Northumbria University Centre for Forensic Science

Forensic Anthropology in Support of the Rule of Law

Contributors: Martin Evison

The ultimate aim of Evison’s research is to support the Rule of Law by investigating the role and use of science at the point of application in criminal justice and human rights abuse investigations. Forensic science is science applied in a fundamentally important social context. The Rule of Law is fundamental to liberty and liberty is the “bedrock of democracy”. Martin has contributed to alleged human rights abuse investigations in Kenya and Kosovo, but it is in Brazil where his collaboration with practitioners in legal medicine has been particularly fruitful. The practitioners concerned are members of the Centro de Medicina Legal (CEMEL) in Ribeirão Preto, a city in São Paulo State, which during the 1990s experienced a homicide rate comparable to that of the entire United Kingdom. Members of CEMEL—in particular forensic pathologist Dr Marco Guimarães—have trained in the methods of forensic human identification advanced in Evison’s research and applied them to criminal and human rights abuse investigations. This work has appeared in Science and Justice in a paper by Guimarães entitled “From Dictatorship to DNA” [1] and was reviewed in a “News and Views” article in Nature by David Adam entitled “Back from the Dead” [2].

In 2004-5 this partnership was advanced substantially with the support of a UK Foreign and Commonwealth Office Global Opportunities Fund (FCO-GOF) award [3] to develop capacity for forensic human identification at CEMEL and an award to Guimarães from the Brazilian Education Ministry CAPES [4] to promote international postgraduate education by hosting a course in forensic human identification delivered by Evison in November 2007. The impact of this partnership has been wide ranging. The FCO-GOF programme involved training of Brazilian forensic pathologists, anthropologists, and technicians in the UK and Brazil [3]. New collaborative investigations in forensic anthropology were undertaken at CEMEL. As well as leading further methodological advances, these led to the development of a standardised web-based online computer system for processing forensic anthropological cases [5] formally registered and protected under Brazilian law [6]. Between 2005 and 2010 a backlog of cases of skeletonised and partially skeletonised human remains were investigated and findings promoted in the media [7-9] in Brazil, resulting in a number of successful identifications [10-11]. Forensic medicine in Brazil has only recently re-emerged from under the shadow of long periods of military dictatorship, during which time forensic pathology investigations were undertaken as part of the State policing and judicial apparatus.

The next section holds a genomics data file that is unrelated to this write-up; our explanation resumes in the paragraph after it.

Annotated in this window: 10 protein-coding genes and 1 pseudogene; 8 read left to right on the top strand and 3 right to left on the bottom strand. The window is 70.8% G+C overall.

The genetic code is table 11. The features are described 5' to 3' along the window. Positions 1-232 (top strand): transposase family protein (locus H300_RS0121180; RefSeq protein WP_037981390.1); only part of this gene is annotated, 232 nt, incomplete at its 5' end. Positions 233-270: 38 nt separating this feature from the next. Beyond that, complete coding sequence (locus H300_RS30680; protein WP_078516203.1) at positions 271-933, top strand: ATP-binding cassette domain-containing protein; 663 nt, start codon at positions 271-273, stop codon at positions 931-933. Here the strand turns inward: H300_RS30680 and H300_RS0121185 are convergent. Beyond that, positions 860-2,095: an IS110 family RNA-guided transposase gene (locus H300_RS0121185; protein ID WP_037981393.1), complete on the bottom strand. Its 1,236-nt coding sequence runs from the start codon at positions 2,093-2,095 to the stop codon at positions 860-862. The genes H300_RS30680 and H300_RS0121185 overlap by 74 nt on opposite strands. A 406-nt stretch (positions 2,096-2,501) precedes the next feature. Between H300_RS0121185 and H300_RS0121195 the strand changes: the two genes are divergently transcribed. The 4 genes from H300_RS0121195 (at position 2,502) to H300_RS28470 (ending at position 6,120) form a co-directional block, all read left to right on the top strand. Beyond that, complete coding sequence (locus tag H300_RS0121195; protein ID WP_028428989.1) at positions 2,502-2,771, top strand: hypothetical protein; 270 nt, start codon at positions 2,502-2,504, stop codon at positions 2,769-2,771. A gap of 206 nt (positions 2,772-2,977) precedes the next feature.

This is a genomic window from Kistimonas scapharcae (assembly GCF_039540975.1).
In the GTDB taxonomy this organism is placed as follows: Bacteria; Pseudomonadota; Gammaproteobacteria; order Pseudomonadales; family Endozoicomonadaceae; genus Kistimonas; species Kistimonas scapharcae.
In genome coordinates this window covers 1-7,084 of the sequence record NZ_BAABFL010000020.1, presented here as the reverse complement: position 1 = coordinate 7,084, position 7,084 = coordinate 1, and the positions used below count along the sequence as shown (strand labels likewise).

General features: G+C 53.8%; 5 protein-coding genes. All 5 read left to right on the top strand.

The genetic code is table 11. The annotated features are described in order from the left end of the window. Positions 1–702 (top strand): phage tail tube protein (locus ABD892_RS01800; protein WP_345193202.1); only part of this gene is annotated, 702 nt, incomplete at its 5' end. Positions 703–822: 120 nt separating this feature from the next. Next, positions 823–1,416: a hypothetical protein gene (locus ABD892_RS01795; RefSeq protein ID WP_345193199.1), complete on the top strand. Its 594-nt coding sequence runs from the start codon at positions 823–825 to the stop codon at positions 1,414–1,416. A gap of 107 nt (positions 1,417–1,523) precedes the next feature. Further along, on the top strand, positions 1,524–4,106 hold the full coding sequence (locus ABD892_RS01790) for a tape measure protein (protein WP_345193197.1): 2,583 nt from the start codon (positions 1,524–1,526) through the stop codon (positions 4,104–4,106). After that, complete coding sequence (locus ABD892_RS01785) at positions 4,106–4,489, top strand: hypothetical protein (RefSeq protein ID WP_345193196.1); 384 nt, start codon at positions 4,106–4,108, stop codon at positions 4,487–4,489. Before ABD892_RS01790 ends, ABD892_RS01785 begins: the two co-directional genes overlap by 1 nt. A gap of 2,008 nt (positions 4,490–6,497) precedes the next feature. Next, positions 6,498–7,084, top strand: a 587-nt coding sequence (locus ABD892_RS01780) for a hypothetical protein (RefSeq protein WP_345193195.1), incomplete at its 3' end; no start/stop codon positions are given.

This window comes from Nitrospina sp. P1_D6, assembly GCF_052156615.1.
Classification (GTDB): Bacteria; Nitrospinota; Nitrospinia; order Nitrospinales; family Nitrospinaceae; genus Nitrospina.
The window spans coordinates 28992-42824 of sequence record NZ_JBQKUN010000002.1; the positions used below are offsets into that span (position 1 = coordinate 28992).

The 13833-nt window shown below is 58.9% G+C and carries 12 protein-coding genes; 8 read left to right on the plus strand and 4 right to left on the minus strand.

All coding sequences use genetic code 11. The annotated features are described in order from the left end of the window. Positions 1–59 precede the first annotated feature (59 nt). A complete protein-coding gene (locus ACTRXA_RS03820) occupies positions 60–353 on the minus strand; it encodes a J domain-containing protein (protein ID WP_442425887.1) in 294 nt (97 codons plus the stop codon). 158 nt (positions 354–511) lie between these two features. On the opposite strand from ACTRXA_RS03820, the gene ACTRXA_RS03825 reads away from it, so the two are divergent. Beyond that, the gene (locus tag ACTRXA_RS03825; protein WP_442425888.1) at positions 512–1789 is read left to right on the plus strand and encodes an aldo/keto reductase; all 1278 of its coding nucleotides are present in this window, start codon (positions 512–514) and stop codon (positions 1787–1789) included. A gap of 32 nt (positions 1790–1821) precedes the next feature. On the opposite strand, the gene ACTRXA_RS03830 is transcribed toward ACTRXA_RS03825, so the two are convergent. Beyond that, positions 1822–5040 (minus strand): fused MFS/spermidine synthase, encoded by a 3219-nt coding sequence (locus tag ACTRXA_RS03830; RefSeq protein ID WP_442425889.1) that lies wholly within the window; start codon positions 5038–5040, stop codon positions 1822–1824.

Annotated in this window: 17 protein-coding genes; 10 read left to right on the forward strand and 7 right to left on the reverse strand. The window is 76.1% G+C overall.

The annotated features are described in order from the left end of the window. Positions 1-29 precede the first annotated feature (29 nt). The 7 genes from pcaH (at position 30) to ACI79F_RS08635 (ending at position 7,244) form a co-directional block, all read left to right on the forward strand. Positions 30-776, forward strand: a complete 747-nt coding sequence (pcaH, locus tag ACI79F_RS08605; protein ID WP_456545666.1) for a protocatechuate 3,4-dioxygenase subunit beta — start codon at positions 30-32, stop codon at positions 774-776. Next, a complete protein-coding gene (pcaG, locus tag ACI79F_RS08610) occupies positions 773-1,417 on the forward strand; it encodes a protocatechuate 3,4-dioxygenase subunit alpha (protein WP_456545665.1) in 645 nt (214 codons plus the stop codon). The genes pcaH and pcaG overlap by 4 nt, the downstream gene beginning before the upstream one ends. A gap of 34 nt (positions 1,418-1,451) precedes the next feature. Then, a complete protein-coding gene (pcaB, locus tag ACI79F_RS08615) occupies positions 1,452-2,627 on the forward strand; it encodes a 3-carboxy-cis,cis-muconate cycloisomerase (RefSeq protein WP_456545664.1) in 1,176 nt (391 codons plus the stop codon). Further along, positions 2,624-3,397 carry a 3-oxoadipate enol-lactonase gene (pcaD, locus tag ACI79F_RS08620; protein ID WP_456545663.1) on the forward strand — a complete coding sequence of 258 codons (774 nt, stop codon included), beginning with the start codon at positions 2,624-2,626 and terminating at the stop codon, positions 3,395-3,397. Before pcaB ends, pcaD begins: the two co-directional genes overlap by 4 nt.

As a consequence of Evison’s research and the capacity building partnership arising from it, academic forensic medicine has substantially grown in Ribeirão Preto and a number of victims of homicide, organised crime and extra-judicial executions have been identified. This work is likely to be one of a number of socio-economic factors contributing to a substantial fall in the homicide rate in the city.


[1] M.A. Guimarães. “The challenge of identifying deceased individuals in Brazil: from dictatorship to DNA analysis” Science & Justice, 43(4), pp. 215-217. (2003).
[2] D. Adam. “Brazilian forensic medicine: Back from the dead” Nature, 423(6935), pp. 13-4. (2003).
[3] UKFCO. “Brazil: Forensic Science Project”, Science and the International Priorities: Country Activities, p. 74. (2008).
[4] CAPES Escola de Altos Estudos. “Forensic Human Identification graduate school” Recipient: Dr MA Guimarães (USP-FMRP), Instructors: Dr MA Guimarães (USP-FMRP), Dr MP Evison (Toronto). (2007)
[5] L. Crocco, et al. “LAF 1.0: implantação de um sistema informatizado para laboratórios de antropologia forense” Medicina, Ribeirão Preto, 41(1), pp.12-6. (2008).
[6] M. Evison, et al. “Certificado de Registro de Programa Computador RS 08008-0”, I.e.C.E. Ministério do Desenvolvimento, Brasilia, Brazil. (2009).
[7] F. Colavitti. “Sherlocks de jaleco”. Online news article.,6993,ECT560687-1940,00.html. (2007).
[8] J. Coissi. “Ossadas encontradas em canaviais em Ribeirão Preto” (2011).
[9] S. Azevedo, S. Online news article.,,EDR70087-6014,00.html
[10] A. Soares & M. Guimarães. “Dois anos de antropologia forense no Centro de Medicina Legal (CEMEL) da Faculdade de Medicina de Ribeirão Preto-USP” Medicina, Ribeirão Preto, 41(1), pp. 7-11. (2008),
[11] C.C.S. Martin, T.C.P. Silveira, M.A. Guimarães, & J.A.D. Melki. “Centro de Medicina Legal da FMRP-USP: Relato de sete anos de practica humanitaria com cadavares humanos nao-identificados” Medicina, Ribeirão Preto, 41(1), pp.3-6. (2008).